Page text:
Elephants Beaten with Bullhooks in the Name of Entertainment
Washington, D.C. -- The Animal Welfare Institute (AWI) and others seek permission for three former circus employees to join in their federal lawsuit against Ringling Bros. and Barnum & Bailey Circus under the Endangered Species Act. The suit alleges that Ringling Bros. mistreats and abuses the Asian elephants it uses in shows all across the country.
Former Ringling Bros. employees Archele Hundley, Margaret Tom and Robert Tom Jr. witnessed elephant cruelty before leaving the circus last summer. Their observations reaffirm evidence previously described by existing plaintiff and former Ringling Bros. employee Tom Rider, which includes the routine striking of elephants with bullhooks, and chaining of the animals for long periods of time.
Hundley, who quit the circus because she found the mistreatment of the animals too upsetting, recalled an incident where notorious animal trainer, Sacha Houcke used a bullhook in an attempt to force an elephant named Baby to lie down. After smacking her with the bullhook repeatedly with no success, Houcke inserted the bullhook into Baby's ear canal, and while holding the bullhook's handle with both hands, he pulled down on Baby's ear with all of his weight, causing her to bleed profusely and squeal in pain.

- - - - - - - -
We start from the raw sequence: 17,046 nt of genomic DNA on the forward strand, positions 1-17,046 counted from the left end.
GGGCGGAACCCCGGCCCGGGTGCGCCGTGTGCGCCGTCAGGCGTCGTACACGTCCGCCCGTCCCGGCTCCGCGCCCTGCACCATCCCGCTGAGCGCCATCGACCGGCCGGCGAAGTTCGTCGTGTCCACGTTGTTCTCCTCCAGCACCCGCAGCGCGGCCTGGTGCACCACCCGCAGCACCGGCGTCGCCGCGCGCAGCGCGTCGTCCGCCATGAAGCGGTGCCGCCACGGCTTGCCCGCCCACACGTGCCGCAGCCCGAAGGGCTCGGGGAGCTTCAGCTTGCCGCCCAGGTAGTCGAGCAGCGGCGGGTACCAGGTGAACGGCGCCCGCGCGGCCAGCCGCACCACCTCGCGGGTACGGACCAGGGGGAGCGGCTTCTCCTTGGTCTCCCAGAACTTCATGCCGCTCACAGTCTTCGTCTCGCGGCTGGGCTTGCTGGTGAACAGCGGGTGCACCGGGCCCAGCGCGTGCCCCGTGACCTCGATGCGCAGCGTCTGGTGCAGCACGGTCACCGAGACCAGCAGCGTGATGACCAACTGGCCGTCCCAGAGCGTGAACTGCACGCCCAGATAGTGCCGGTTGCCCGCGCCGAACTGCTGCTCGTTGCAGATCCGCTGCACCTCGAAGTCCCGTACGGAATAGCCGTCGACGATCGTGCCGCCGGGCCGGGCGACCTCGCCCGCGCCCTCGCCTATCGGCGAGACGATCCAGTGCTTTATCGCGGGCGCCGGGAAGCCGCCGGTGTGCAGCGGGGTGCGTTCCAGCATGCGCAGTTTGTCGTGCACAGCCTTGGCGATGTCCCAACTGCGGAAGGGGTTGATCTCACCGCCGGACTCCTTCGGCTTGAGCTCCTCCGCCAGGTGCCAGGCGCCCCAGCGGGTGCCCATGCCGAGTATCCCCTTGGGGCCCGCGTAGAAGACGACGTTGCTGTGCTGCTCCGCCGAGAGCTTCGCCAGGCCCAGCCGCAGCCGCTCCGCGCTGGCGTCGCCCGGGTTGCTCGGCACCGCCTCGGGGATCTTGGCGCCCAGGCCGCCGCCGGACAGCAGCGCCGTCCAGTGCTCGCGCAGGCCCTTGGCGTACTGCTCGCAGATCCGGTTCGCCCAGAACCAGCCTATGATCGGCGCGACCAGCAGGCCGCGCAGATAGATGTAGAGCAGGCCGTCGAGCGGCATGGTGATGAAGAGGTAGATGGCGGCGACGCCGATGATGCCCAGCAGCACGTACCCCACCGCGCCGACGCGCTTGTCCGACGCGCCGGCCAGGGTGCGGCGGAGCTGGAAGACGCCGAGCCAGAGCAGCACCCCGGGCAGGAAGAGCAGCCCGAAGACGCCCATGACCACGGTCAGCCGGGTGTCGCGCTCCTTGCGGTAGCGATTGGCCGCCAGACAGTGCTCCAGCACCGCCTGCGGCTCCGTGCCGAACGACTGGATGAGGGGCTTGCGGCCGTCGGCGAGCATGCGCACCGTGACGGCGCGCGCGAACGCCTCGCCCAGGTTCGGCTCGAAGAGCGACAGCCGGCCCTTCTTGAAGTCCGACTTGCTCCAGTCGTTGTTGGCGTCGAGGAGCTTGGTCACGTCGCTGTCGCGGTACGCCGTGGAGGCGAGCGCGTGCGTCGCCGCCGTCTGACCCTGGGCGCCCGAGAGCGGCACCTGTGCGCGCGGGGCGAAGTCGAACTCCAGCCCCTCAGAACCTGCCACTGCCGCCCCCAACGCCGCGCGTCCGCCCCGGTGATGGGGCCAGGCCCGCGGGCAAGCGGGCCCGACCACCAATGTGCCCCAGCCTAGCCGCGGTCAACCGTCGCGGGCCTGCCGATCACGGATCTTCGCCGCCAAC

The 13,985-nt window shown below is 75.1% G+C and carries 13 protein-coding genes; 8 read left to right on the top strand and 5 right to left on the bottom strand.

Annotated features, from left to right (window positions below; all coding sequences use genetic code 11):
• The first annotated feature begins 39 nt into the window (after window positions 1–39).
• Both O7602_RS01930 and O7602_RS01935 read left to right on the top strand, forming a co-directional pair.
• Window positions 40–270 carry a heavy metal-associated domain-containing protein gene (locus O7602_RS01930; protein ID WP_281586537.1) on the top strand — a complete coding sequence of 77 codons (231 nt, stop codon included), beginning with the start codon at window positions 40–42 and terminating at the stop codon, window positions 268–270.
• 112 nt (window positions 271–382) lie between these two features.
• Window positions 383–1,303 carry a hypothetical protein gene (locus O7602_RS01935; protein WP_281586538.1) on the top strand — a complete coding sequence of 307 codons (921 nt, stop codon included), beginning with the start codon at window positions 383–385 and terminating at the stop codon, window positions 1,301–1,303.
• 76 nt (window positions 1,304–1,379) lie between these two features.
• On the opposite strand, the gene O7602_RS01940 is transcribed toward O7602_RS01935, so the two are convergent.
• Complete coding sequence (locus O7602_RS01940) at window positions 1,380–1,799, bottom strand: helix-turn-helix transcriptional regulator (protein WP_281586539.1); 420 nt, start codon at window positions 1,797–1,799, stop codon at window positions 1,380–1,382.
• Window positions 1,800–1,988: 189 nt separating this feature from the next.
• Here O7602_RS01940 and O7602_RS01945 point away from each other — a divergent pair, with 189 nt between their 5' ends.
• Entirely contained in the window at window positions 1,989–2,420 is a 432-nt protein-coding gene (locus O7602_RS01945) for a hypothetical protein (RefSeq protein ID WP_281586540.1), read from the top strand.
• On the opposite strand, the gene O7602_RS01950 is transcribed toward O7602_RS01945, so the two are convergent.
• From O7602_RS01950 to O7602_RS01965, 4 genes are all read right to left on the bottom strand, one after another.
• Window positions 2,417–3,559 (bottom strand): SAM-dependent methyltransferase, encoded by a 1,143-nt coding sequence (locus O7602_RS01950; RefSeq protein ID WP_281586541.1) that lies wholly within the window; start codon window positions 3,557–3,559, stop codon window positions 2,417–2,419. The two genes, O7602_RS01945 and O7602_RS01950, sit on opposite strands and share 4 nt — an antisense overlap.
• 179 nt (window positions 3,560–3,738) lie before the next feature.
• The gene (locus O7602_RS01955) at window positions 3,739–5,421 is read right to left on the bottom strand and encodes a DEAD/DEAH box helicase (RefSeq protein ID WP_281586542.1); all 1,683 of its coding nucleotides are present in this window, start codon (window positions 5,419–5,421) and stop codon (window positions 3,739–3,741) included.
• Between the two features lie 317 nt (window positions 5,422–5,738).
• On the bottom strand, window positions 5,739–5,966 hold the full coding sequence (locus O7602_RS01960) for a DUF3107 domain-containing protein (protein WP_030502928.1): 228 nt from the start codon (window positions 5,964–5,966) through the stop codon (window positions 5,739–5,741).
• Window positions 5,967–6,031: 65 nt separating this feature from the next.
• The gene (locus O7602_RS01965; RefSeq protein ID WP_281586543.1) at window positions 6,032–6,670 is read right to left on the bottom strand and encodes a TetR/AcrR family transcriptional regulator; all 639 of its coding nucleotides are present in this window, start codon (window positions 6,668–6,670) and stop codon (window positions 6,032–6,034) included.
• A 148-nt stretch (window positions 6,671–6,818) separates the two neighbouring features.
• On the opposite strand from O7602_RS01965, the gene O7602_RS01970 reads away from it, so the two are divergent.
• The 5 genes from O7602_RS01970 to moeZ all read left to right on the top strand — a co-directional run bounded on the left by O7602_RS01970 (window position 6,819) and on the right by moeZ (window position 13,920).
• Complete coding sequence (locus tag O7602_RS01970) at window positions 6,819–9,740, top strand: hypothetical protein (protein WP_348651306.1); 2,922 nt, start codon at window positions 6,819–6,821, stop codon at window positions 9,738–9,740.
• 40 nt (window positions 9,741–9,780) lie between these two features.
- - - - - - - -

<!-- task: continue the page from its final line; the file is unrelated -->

In describing an episode that happened earlier this year when an elephant named Asia defecated on one of the dancers during her routine, Margaret Tom stated that she "witnessed two guys beat Asia the minute she left the stage, hitting her at least 10 times with bullhooks, making her scream."
Margaret Tom's husband, Robert Tom Jr., reported that elephants are hit with bullhooks daily. He described an elephant who bled from the back and screamed in pain from a beating that lasted approximately 30 minutes. The trainer exerted so much energy that "he would periodically sit in a chair to take a break, then return to the elephant and start hooking again."
"These witnesses reinforce what we know Ringling Bros. is anxious to hide," said Tracy Silverman, General Counsel for AWI. "We are pleased that these former employees have come forward to reveal what goes on behind the scenes of the big tent, and we are eager to present this evidence in court."
The Washington, D.C. law firm Meyer Glitzenstein & Crystal is representing AWI and its co-plaintiffs, the American Society for the Prevention of Cruelty to Animals, the Fund for Animals, the Animal Protection Institute and another former Ringling employee, Tom Rider. Trial is expected to commence sometime next year.
Archival document; for complete account, please see http://awionline.org/cases/protection-asian-elephants.